Les Halles de Paris – The City’s Great Food Market in Photographs (c.1950)

'He enjoyed the great piece of heaven that he had in front of him, of this immense development of Les Halles, which gave him, in the middle of the strangled streets of Paris, the vision wave of a seaside, with the dead and slate waters of a bay, scarcely shuddering from the distant rolling of the swell' - Emile Zola

Les Halles de Paris

 

These photographs from 1950 take us in and around Les Halles de Paris, the city’s fresh food market in the first arrondissement. Nicknamed “Le Ventre de Paris” (The Belly of Paris) by the writer Emile Zola, Les Halles de Paris was built by Haussmanian architect Victor Baltard. It was demolished in 1971 when most Parisians were on their summer holidays and replaced by the unloved Forum des Halle, a soulless concrete carbuncle squatting atop a subterranean rail hub. It’s the kind of vandalism that costs millions and earns the overseers gongs and impressive pensions.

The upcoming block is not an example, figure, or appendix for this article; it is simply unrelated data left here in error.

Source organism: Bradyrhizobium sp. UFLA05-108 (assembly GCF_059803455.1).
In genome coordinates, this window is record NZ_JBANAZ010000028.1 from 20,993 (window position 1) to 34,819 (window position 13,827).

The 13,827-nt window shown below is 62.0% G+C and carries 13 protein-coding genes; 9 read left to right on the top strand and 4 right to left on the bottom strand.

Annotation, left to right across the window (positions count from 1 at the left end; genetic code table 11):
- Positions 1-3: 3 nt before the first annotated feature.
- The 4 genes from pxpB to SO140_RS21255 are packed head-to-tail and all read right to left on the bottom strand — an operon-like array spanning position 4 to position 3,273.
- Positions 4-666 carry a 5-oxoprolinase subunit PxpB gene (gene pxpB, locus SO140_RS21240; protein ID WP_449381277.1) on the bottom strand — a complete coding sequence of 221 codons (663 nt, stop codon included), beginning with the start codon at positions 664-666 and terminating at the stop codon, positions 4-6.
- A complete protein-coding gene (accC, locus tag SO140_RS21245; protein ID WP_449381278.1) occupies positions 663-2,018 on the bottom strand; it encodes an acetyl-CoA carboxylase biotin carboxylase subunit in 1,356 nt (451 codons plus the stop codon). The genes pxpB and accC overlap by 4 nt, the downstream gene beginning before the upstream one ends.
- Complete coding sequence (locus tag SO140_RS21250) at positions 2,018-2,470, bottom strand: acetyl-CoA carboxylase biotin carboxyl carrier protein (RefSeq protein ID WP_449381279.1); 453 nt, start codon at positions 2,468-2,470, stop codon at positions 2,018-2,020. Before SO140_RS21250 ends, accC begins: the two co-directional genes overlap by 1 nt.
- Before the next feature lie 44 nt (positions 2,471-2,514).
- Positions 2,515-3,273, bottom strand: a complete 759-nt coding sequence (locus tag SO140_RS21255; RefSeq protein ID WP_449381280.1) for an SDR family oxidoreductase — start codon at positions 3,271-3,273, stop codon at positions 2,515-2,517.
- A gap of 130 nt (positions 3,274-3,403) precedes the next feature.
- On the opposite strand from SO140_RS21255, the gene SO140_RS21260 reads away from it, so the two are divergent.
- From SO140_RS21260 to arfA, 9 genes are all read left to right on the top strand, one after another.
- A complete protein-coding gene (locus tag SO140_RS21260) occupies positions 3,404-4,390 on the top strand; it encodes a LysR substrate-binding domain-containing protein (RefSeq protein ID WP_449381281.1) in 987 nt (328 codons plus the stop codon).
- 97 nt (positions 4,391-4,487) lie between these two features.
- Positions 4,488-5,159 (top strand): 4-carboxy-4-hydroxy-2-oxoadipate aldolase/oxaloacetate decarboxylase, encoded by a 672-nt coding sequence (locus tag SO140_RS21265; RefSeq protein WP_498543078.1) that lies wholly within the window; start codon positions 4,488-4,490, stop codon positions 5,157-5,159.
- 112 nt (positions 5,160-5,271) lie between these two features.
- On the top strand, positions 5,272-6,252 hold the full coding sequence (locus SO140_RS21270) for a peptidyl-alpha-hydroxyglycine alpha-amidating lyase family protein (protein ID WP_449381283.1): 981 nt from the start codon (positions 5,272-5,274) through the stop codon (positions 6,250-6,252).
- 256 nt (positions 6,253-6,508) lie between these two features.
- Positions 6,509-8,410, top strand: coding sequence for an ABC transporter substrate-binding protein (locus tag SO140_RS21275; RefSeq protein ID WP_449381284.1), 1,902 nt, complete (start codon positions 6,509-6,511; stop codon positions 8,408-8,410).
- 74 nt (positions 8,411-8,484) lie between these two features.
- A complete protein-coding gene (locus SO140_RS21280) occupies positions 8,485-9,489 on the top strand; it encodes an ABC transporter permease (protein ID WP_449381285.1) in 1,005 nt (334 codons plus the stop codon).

Les Halles de Paris

Les Halles de Paris

Les Halles

1971

Les Halles de Paris

Les Halles de Paris

Les Halles de Paris

Les Halles de Paris

Les Halles de Paris

Les Halles de Paris

Les Halles de Paris

Les Halles de Paris

 

Les Halles de Paris

Les Halles de Paris

Les Halles de Paris

Les Halles de Paris

Les Halles de Paris

Les Halles de Paris

Les Halles de Paris

Les Halles de Paris

Les Halles de Paris

Les Halles de Paris

Les Halles de Paris

Les Halles de Paris

Les Halles de Paris

Les Halles de Paris

Les Halles de Paris

Les Halles de Paris

Les Halles de Paris